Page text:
"Data-Driven Thinking" is written by members of the media community and contains fresh ideas on the digital revolution in media.
Today’s column is written by Steve Yi, CEO at MediaAlpha.
Cold feet, rate comparisons and digital noise are all common distractions that might stop a customer from doing business with a specific insurer. But that customer could still be a good fit for a competitor.
That may sound like bad news, but it really could be a benefit for all players. These days, an insurance company can turn into its own publisher and sell ad inventory to the competition at various points in the insurance-buying process, generating a secondary source of revenue.
You can call it the ultimate piece of the click-revenue pie.
There are sound reasons for insurers to engage in this process. On the sell side, a company might realize that it can’t offer competitive rates for a special type of coverage, or perhaps a national brand can’t underwrite in certain states. In either case, the insurance company can act as a publisher itself, selling ad space to competitors and allowing potential customers to click on a competitor’s display ad. The best-case scenario here would be to see those customers eventually come back to where they started, giving insurance companies a revenue double-dip from both co-opetition and conversion.
On the buy side, competitors see a lot of value in these potential leads, knowing that the amount of data already gathered provides some key insight into consumers they may want to target. Competitors are willing to pay more for the customers who have gone deep into the buying process on a competitor’s site because they know there’s a greater chance of conversion. Someone who has filled out a lengthy quote request form before figuring out that one company doesn’t offer what they need or isn’t competitive enough is going to be worth more than a consumer who just visited a website and spent about 30 seconds reviewing plan terms.
While insurance companies are relatively new to the co-opetition ad game, it’s not an entirely new concept in the programmatic ad world. Just look at the travel industry. During a search for a hotel room on Kayak, customers might see an ad on the side of the page for a leading hotel chain. With one click, they can book a room directly. But while that banner ad directs customers away from the original site, Kayak is generating revenue through that one click of the mouse, and it still has the hope that the customers will return to its site.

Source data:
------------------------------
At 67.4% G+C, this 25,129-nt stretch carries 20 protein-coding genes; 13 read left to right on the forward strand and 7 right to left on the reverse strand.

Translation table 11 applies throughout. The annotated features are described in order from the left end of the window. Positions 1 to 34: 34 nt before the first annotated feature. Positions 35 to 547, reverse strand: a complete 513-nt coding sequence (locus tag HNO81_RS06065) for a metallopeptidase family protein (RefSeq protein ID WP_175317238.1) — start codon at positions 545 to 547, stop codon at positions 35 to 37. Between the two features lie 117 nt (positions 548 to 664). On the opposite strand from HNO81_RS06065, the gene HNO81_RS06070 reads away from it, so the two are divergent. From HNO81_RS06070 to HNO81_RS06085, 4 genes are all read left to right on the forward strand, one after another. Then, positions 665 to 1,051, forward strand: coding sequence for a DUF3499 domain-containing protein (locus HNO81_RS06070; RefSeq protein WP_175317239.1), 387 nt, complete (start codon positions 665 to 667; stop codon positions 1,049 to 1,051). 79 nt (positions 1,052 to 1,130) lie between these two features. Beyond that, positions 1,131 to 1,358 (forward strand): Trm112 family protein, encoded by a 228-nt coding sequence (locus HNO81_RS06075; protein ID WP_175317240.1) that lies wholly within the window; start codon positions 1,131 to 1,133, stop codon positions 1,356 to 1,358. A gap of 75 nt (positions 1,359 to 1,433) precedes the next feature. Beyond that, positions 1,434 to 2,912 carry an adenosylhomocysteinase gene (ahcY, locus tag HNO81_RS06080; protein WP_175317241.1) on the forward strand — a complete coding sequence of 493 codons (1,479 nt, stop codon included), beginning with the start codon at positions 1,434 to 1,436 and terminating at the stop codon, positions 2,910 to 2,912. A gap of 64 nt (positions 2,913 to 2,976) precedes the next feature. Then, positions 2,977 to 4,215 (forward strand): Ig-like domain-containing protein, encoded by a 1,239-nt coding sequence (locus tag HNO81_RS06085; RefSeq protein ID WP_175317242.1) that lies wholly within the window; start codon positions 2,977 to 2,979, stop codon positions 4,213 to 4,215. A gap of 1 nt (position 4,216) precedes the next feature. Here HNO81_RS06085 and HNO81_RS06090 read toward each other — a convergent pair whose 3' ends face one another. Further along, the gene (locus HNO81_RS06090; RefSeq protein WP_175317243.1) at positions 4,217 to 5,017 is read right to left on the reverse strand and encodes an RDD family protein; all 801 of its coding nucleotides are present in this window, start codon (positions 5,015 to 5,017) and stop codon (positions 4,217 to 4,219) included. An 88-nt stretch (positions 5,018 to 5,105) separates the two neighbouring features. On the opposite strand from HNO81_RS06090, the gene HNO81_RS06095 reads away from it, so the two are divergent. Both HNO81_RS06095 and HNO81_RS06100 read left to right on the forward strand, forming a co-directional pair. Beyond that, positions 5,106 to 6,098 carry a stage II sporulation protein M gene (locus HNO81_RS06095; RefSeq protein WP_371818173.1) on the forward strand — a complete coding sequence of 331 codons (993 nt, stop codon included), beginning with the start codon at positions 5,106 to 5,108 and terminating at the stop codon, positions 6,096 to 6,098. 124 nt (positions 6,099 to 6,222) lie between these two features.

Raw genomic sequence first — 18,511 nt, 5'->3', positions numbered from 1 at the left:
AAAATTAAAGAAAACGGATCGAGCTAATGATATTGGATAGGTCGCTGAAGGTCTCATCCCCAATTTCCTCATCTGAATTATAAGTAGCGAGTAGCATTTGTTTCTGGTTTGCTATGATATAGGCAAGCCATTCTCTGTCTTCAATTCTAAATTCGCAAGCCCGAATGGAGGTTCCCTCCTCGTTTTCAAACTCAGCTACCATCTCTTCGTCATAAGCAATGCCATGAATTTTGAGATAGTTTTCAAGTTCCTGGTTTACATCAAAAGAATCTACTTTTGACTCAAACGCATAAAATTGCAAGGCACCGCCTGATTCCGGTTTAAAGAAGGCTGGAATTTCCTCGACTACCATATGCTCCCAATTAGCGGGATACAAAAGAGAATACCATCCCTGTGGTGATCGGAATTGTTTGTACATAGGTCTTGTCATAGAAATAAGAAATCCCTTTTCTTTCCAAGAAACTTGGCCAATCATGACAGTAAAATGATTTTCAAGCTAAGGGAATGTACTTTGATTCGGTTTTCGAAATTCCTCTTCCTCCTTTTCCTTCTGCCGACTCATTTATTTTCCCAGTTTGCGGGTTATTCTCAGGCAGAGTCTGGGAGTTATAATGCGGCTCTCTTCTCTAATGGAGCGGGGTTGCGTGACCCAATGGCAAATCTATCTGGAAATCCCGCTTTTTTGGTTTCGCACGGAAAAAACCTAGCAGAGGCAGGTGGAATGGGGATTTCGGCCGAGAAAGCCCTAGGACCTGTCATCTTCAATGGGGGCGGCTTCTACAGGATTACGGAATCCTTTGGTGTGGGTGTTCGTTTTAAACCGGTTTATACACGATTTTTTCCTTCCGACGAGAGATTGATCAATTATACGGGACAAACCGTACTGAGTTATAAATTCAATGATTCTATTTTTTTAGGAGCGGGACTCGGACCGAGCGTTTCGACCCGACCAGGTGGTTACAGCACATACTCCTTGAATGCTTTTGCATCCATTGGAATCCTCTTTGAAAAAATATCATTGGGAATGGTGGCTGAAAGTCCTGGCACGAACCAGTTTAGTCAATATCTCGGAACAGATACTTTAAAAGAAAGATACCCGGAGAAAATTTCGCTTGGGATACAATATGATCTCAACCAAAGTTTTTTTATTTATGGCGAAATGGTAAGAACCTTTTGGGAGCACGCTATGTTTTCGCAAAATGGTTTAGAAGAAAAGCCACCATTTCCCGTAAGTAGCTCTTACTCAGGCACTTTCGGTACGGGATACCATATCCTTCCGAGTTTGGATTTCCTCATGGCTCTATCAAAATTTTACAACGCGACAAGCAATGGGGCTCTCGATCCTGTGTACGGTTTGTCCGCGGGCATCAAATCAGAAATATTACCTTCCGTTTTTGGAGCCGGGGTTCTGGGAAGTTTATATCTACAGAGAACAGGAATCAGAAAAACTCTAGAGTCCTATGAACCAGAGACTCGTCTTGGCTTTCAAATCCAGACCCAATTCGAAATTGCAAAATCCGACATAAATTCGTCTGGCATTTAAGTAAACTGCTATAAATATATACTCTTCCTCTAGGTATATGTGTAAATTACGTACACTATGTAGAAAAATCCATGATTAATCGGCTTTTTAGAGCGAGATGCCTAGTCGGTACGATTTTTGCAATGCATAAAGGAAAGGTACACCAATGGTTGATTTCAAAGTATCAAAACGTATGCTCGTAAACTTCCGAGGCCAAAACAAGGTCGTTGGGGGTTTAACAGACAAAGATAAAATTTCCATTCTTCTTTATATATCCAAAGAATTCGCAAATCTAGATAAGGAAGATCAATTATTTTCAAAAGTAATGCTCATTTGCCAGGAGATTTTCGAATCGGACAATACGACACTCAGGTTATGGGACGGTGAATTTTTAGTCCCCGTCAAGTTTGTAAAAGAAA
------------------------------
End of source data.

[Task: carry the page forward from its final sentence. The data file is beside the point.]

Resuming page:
A Bigger Slice Of Digital Revenue
Passing these customers on to the competition might seem like small potatoes compared to the huge amount of money insurers spend on more traditional ad formats. From Flo to talking lizards and Mayhem, insurance companies spend millions of dollars on TV, radio and print ad campaigns that realistically result in few conversions.
Many find that investing further in digital is a good way to generate conversation and benefit from data-driven targeting. Money spent on digital display ads is nine times more effective at driving awareness than TV, radio and print, according to a recent Rocket Fuel survey. Insurance advertisers can generate brand awareness by reigning in spending to competitive levels on traditional channels and increasing spending on newer and underserved channels, such as display, mobile and video.
The Evolving Industry
Despite its recent explosion in popularity, programmatic media buying is still an evolving industry, with spending expected to reach $53 billion by 2018, according to Magna Global. As publishers continue to learn more about the intricacies of the technology, including the importance of transparency and fraud prevention, they’ll also be looking for new and unconventional ways to optimize and increase their revenue stream.
A programmatic strategy that engages in a little bit of friendly co-opetition for those high-quality sales is just the tip of the iceberg of what we might see in the near future.